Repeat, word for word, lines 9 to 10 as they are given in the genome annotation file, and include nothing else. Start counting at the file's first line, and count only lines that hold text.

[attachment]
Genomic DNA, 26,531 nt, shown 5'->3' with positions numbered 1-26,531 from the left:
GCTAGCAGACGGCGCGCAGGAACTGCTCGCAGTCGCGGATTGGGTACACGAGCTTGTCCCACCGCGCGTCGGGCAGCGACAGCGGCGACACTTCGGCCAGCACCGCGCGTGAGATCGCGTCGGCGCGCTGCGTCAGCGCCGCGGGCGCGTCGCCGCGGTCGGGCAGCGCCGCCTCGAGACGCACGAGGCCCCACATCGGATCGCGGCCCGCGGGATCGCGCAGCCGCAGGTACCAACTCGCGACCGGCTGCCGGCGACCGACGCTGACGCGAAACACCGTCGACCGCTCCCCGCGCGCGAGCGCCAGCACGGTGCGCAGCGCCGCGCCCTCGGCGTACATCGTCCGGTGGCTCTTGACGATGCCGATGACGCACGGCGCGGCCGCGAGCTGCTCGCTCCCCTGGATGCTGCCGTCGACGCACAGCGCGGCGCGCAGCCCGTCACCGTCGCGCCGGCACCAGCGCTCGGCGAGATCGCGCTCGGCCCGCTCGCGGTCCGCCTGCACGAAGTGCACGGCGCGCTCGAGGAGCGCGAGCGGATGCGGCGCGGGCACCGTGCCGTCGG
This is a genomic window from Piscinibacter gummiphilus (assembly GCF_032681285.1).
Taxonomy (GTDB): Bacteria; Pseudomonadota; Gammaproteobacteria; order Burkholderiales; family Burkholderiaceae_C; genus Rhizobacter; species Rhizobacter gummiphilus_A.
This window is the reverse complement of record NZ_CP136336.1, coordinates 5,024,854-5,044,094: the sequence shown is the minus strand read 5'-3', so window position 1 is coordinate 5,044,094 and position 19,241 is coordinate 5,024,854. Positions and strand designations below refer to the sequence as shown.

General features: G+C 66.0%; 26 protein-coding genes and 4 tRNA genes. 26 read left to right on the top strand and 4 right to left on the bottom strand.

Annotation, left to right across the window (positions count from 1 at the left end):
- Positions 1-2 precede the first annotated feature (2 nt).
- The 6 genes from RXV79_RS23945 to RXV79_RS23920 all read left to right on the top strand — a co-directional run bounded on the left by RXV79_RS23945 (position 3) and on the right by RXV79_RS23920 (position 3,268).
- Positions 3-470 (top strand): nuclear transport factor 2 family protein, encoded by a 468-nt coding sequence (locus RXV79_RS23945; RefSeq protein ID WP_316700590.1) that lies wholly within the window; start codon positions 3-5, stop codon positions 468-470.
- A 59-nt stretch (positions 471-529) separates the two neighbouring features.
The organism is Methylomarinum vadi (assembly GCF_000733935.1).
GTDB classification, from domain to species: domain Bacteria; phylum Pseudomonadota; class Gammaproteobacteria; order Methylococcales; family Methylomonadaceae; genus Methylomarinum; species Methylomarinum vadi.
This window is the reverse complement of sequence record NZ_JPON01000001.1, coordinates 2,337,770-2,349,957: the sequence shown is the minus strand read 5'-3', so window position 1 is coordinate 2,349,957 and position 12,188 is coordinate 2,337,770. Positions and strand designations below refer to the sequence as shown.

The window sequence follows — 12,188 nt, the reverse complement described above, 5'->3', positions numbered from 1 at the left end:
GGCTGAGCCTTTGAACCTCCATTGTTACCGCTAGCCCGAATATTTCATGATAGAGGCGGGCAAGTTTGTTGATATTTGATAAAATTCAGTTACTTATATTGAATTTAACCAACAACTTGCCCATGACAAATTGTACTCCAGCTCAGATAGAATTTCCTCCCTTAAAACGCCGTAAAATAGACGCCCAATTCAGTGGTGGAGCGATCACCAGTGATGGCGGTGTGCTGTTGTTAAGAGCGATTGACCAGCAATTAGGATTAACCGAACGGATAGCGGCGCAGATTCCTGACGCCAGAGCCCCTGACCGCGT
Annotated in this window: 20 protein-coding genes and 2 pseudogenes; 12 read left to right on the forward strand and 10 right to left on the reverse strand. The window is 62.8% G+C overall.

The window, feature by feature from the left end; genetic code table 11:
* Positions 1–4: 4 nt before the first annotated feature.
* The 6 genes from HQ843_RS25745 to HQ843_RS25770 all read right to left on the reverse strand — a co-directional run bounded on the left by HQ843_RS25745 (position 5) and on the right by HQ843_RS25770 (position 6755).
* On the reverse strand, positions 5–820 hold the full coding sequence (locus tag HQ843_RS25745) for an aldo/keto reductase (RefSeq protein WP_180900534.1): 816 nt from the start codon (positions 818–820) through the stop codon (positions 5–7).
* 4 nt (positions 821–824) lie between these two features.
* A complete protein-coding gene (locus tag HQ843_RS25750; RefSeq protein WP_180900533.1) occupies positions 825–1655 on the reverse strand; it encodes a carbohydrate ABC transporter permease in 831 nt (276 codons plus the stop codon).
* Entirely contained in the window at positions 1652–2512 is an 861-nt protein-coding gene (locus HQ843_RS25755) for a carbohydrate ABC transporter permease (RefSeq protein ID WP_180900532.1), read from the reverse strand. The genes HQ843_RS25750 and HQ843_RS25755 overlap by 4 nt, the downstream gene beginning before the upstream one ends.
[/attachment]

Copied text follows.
- The 6 genes from RXV79_RS23945 to RXV79_RS23920 all read left to right on the top strand — a co-directional run bounded on the left by RXV79_RS23945 (position 3) and on the right by RXV79_RS23920 (position 3,268).
- Positions 3-470 (top strand): nuclear transport factor 2 family protein, encoded by a 468-nt coding sequence (locus RXV79_RS23945; RefSeq protein ID WP_316700590.1) that lies wholly within the window; start codon positions 3-5, stop codon positions 468-470.